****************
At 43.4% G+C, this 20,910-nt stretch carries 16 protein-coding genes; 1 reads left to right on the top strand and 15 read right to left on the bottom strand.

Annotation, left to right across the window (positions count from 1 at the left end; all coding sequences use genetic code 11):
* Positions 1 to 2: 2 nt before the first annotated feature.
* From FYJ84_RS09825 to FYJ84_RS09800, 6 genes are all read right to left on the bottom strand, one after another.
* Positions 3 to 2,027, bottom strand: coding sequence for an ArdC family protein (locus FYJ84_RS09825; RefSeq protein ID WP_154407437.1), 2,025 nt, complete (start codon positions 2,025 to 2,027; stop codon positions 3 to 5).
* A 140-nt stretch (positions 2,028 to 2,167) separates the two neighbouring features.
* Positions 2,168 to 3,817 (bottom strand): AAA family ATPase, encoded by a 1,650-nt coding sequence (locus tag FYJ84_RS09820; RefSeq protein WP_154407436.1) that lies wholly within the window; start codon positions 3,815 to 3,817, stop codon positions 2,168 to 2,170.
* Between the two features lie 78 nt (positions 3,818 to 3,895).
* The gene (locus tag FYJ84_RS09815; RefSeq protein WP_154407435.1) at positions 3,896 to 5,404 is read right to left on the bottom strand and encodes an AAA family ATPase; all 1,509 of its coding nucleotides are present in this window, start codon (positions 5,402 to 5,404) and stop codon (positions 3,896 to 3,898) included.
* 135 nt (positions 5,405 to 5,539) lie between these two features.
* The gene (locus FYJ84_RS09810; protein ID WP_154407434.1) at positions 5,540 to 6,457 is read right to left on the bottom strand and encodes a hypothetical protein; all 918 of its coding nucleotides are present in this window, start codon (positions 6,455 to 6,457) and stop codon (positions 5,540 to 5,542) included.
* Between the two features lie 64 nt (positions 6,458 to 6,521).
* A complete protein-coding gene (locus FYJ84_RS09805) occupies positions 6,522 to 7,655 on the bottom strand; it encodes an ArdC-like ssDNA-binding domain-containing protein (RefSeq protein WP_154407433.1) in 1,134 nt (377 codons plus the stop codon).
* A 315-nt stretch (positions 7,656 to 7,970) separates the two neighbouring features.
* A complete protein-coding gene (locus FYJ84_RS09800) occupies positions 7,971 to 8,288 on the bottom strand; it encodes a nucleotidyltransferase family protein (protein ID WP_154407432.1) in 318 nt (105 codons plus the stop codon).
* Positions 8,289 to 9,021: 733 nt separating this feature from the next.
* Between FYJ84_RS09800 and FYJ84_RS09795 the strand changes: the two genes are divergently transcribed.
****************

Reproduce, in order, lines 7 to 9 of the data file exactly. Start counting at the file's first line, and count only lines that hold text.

* Positions 2,168 to 3,817 (bottom strand): AAA family ATPase, encoded by a 1,650-nt coding sequence (locus tag FYJ84_RS09820; RefSeq protein WP_154407436.1) that lies wholly within the window; start codon positions 3,815 to 3,817, stop codon positions 2,168 to 2,170.
* Between the two features lie 78 nt (positions 3,818 to 3,895).
* The gene (locus tag FYJ84_RS09815; RefSeq protein WP_154407435.1) at positions 3,896 to 5,404 is read right to left on the bottom strand and encodes an AAA family ATPase; all 1,509 of its coding nucleotides are present in this window, start codon (positions 5,402 to 5,404) and stop codon (positions 3,896 to 3,898) included.